A perfect example is the new Filter Manager that is in Longhorn and is now backported to XPSP2 (and hopefully W2K SP5… done yet Darren? 🙂 ) that is being used for file system filter drivers (FSFD). Filter drivers have been a significant problem in the past for Microsoft. Too many third party drivers (anti-virus, encryption drivers etc) didn’t play nice together and would choke a system. They didn’t scale well, had stability issues and were all around ugly for interoping with other drivers. I know in one case I used to be able to install two separate antivirus drivers and freeze my system! Microsoft hosts “Plugfests” to do interoperability testing to help mitigate these risks… but made a smarter decision and simplified the framework to reduce the actual amount of code you need to write for a FSFD. This forward thinking maneuver will benefit Microsoft significantly… security, stability and performance of the third party code will be increased as well as its ability to interop better. Complex buggy legacy drivers will be a thing of the past… which only helps the Longhorn platform.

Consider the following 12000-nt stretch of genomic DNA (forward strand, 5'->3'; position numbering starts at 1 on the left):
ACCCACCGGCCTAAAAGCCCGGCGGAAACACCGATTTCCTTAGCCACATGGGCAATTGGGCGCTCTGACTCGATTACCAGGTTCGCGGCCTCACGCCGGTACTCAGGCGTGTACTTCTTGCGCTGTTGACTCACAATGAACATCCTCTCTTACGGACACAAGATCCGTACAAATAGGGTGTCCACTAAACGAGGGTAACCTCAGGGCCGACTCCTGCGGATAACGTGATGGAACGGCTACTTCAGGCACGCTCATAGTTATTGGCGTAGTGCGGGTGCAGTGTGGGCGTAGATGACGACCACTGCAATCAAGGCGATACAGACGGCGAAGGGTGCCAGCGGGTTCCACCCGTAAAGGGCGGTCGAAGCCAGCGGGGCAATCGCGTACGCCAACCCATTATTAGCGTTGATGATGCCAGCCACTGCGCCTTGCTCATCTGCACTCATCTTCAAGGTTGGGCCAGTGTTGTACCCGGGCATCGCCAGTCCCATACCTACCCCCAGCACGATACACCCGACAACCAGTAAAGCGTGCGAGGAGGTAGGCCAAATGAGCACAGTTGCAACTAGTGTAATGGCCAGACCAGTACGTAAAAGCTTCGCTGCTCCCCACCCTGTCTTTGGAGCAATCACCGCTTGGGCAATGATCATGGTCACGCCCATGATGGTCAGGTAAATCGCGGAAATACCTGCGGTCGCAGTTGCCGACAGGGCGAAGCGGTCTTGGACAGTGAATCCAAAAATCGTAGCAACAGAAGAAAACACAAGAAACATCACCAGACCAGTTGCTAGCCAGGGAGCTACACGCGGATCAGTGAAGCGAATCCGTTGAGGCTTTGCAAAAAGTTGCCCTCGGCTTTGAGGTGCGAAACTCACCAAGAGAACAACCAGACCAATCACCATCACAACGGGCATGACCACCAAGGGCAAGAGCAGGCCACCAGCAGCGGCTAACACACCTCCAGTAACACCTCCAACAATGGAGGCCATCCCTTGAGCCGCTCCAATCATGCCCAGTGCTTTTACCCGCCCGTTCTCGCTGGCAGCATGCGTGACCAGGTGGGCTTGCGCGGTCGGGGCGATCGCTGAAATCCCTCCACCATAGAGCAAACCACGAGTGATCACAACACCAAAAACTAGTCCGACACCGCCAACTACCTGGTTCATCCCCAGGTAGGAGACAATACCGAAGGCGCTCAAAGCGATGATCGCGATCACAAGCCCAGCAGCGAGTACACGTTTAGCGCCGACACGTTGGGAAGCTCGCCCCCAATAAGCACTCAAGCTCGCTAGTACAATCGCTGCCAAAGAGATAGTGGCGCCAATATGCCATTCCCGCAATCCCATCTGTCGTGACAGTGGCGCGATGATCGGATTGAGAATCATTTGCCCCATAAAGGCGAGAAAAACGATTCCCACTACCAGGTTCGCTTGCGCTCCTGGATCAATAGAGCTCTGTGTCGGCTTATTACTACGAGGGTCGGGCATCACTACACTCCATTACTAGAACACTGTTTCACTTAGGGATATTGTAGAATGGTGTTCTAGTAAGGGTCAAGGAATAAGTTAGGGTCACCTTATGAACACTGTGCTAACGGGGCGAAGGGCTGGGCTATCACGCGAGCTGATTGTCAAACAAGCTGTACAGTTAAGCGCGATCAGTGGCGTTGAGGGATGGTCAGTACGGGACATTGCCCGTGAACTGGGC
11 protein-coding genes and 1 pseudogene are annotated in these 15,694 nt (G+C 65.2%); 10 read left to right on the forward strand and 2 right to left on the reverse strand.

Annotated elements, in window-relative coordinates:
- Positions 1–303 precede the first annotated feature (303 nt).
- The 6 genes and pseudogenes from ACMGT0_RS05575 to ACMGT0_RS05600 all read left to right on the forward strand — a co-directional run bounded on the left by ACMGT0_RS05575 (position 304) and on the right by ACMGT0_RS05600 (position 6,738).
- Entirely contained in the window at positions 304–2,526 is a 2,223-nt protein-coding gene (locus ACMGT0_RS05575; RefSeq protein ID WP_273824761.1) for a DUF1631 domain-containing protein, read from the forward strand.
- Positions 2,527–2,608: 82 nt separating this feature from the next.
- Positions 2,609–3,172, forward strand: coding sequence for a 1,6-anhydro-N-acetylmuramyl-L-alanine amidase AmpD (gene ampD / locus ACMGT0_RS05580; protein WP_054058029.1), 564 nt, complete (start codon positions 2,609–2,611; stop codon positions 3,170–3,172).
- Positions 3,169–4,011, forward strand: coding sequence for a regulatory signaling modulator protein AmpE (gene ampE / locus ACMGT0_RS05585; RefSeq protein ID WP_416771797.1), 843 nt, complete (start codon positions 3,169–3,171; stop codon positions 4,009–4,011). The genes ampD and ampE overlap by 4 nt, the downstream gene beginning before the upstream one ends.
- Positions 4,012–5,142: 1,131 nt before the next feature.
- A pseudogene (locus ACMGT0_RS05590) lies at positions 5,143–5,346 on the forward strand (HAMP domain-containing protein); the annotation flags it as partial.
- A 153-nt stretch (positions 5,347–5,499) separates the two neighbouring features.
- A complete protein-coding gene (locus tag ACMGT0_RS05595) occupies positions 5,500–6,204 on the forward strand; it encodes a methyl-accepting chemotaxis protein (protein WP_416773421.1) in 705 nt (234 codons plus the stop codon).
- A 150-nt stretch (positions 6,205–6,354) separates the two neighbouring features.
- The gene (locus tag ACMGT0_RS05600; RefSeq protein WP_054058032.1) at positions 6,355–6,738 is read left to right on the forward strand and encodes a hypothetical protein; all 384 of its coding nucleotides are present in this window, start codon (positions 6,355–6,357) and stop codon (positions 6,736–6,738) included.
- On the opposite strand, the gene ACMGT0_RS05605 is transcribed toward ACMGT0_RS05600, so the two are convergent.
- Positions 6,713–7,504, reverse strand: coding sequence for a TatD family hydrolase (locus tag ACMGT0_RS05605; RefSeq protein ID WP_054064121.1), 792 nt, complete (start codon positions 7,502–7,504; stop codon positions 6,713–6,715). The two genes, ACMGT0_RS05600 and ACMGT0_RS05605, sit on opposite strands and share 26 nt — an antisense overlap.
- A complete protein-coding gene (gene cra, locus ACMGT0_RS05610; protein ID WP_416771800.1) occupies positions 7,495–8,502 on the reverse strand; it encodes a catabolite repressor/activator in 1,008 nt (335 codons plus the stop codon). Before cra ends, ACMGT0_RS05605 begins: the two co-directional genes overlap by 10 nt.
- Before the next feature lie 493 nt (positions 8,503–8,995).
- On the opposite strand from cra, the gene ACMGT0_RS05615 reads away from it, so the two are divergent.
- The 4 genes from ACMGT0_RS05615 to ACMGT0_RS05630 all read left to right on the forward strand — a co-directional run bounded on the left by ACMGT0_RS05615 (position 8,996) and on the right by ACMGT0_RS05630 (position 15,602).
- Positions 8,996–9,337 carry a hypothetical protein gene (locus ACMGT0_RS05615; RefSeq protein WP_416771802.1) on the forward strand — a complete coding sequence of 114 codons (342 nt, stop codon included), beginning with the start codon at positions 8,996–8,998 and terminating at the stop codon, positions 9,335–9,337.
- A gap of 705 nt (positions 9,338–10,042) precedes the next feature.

Anyways, enough ranting. You get my point. I think a quote I like from Gene Spafford could best sum this up:

“When the code is incorrect, you can’t really talk about security. When the code is faulty, it cannot be safe.”

You may now send me your nastygrams. If they are constructive, please post them here. If not… send them to /dev/null.

[Dana Epp's ramblings at the Sanctuary]